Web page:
Sunday, September 9, 2012

Mr. Rogers Neighborhood


"It's easy to convince people that children need to learn the alphabet and numbers. How do we help people to realize that what matters is how a person's inner life finally puts together the alphabet and numbers of his outer life? What really matters is whether he uses the alphabet for the declaration of war or the description of a sunrise, and his numbers for the final count in Buchenwald or for the specifics of a new bridge" (Fred Rogers)

I’ve written about Fred McFeely Rogers before.   He had a pretty profound impact on my boys and me when they were little ones and I was a young dad.  I would come home from school and those little boys would come running up and hugging on me and loving on me.  And we would wrestle and take our walk through the neighborhood.  We would visit the lake, maybe fish for a little while, have an explore, chase each other around this big old oak tree and then head back to our condo.  On many days we would watch Mr. Rogers’ Neighborhood.

He came along on ETV when I was too old to understand or appreciate him when I was a kid.  It was one of the baby shows.  He was too soft, wore old fashioned clothes and had lousy looking puppets for the fantasy part of the show.

We were very careful about what our little boys watched on TV.  Since we didn’t have cable, it was mostly ETV for kids.  Kratt’s creatures, Magic school Bus and Mr. Rogers’s Neighborhood were the biggies. 

I saw Fred Rogers with new eyes when I was watching with my little ones.  He was real.  He talked right to you.  He went on real field trips and taught you about really cool things like how crayons were made or how the mail system worked.  He was encouraging and didn’t talk down to kids.  In one show he was feeding the fish in his 10-gallon fish tank and discovered a dead one.  He took a net and got it out.  He put it in some water with a tiny bit of extra salt to see if he could revive it.  But it was dead.  He spoke to little ones about the nature of life and how all creatures’ lives come to an end one day.   But for most of us it comes after a long and happy life. 

His fish died and he taught us how to celebrate life. 

There was nothing fancy about his show.  It was simple.  There were lengthy shots where you could tell that he wasn’t reading from a prompter.  He was just being Fred, a good man and a great teacher.  I quote from him in my newsletters to my students’ parents, at teacher workshops, and I use his words for language appreciation in my classroom.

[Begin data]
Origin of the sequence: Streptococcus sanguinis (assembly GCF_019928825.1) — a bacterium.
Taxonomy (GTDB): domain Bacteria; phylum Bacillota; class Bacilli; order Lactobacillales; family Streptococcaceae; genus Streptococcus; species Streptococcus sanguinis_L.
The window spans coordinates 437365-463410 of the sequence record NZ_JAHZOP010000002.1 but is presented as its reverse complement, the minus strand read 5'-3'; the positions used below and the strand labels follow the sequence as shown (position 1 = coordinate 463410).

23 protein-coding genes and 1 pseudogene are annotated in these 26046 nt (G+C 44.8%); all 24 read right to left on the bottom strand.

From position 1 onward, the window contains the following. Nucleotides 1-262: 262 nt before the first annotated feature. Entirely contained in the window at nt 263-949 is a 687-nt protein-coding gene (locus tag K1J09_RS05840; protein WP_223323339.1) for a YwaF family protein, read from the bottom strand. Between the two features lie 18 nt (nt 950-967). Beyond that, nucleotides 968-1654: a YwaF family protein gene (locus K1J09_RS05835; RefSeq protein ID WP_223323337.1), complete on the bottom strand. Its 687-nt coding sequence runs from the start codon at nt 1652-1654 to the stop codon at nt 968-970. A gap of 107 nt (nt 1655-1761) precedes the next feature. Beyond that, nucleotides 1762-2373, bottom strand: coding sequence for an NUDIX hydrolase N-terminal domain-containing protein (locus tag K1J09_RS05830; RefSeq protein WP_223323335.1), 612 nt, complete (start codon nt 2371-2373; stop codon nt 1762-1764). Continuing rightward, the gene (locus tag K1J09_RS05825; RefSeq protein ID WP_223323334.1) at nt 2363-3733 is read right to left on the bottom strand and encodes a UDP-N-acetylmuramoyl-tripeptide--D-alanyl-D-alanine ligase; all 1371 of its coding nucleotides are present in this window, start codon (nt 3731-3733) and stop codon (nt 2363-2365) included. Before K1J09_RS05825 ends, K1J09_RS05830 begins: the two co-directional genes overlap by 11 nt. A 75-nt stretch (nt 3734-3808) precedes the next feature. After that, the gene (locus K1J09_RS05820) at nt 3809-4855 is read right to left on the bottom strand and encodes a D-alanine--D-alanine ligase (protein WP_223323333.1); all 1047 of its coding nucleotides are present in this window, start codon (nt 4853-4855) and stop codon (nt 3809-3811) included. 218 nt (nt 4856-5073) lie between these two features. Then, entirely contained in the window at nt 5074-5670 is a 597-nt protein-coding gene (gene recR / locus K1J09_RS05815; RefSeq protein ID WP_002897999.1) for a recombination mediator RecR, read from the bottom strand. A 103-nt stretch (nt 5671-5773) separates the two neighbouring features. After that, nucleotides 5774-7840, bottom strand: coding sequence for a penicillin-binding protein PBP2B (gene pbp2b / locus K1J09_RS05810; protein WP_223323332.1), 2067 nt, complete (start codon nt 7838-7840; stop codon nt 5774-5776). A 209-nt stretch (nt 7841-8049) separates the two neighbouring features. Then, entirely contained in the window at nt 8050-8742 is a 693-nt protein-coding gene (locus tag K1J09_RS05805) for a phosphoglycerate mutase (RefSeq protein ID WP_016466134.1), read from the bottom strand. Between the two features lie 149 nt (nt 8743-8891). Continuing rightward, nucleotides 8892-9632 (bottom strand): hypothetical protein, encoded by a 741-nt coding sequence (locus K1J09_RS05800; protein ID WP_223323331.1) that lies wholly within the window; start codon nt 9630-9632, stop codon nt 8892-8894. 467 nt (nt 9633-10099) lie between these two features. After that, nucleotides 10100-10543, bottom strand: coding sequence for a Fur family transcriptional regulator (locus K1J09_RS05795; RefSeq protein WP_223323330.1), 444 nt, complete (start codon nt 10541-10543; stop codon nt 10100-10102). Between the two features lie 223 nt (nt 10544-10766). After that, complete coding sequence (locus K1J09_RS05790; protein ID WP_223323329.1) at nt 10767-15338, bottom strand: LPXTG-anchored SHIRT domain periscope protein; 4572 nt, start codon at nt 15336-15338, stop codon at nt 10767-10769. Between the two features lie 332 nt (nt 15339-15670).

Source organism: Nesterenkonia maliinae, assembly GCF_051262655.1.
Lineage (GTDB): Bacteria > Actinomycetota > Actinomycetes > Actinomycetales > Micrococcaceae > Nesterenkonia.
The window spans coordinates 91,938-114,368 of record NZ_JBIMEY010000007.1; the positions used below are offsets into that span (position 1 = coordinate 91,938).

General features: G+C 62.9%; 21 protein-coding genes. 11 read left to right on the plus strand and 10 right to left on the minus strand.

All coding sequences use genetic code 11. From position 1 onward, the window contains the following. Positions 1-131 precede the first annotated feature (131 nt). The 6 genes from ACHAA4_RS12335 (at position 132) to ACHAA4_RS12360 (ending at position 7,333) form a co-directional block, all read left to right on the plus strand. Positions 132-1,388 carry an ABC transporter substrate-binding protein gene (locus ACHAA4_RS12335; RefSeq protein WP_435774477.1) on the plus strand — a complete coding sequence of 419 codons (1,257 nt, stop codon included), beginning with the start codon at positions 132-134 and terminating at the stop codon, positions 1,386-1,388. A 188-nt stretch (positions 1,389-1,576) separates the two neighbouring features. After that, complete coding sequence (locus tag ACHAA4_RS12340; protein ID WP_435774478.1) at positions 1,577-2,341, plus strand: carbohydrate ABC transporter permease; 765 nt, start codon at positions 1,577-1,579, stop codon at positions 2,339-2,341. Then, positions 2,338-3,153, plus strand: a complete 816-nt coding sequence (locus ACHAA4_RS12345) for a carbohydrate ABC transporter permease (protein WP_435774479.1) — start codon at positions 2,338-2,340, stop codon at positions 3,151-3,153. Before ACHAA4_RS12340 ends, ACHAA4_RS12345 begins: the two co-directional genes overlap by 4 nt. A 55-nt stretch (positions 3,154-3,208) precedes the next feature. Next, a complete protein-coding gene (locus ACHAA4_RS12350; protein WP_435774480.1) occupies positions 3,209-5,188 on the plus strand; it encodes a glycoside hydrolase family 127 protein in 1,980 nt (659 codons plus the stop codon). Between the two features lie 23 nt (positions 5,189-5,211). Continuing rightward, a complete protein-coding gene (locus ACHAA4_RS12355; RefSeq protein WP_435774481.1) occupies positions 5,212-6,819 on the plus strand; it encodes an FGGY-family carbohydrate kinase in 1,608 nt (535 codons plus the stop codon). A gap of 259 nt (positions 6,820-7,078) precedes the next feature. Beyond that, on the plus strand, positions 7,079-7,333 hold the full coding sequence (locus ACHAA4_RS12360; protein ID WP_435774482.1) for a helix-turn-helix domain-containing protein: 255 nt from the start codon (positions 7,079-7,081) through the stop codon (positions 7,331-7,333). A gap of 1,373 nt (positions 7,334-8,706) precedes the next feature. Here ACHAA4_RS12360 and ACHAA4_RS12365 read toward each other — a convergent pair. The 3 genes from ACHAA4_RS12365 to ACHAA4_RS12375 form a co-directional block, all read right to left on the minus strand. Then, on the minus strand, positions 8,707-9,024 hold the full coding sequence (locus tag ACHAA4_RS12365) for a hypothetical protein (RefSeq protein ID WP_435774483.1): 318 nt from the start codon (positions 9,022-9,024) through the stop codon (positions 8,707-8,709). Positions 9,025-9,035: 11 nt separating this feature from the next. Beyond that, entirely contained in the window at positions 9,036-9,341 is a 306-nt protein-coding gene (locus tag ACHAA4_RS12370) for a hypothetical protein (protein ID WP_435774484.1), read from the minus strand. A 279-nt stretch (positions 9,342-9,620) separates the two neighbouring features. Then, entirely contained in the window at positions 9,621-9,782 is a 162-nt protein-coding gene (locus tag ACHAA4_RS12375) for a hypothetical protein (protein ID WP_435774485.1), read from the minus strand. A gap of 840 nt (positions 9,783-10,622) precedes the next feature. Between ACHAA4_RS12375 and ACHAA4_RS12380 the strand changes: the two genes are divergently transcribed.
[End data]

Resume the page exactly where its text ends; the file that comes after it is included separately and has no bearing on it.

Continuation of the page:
And he was an awesome songwriter.  He wrote a song or two every day.  And they were so cool.  They were deep and filled with great ideas for young minds.  And older minds too. 

A friend sent me a link to this YOUTUBE video.  It has been seen by millions.  Perhaps you have seen it already.  Give yourself a treat and watch it again. 

Do you ever imagine things?
Are they scary things?

Do you ever imagine things?
Things you’d like to have?

Do you ever see a cats eyes in the dark
and wonder what they were?

Do you ever pretend about things like that before?
(Do you ever pretend about things like that?)

Did you ever grow anything in your garden of your mind?
(In your garden of your mind?)

You can grow ideas in your garden of your mind?

(In your garden of your mind?)

3 comments:

Suzanne Odell said...

I watched this show growing up and although I don't remember too much about the particulars, I do remember the feeling of calmness when I watched the show. I felt so relaxed. Unlike the children's shows of today that have lots of noise, quick camera angle changes, short snips of things and then move on to the next segment....all based on studies that tell you the average attention span of a toddler to keep them interested....

Chris Hass said...

This was the only show we let the kids watch in its entirety when they were really little. We liked it for all the same reasons you share here. I once watched a documentary on Fred Rogers and, if possible, it made me like and respect him all the more. Some things I remember...

* His mother made those sweaters he wore in the show. He received one each Christmas.
* He woke up early each morning to swim laps. Being healthy was very important to him.
*He once gave a passionate speech to Congress that, in effect, saved the likes of PBS.
*I believe he made those cheesy puppets (the only part of the show I didn't like).

Here's the lyrics from my favorite of all his songs.

It's You I Like

It's you I like,
It's not the things you wear,
It's not the way you do your hair--
But it's you I like.
The way you are right now,
The way down deep inside you--
Not the things that hide you,
Not your toys--
They're just beside you.

But it's you I like--
Every part of you,
Your skin, your eyes, your feelings
Whether old or new.
I hope that you'll remember
Even when you're feeling blue
That it's you I like,
It's you yourself,
It's you, it's you I like.

Mrs. Randolph said...

Hey! It's Ms. V. (with a new name). I too loved watching Mr. Rodgers! While reading your post the theme song began to play in my mind. My particular favorite was when they went to the land of make-believe...It's so interesting to look back now and realize how much I was truly learning while watching that show. What a great way to put learning into perspective--it was just so natural!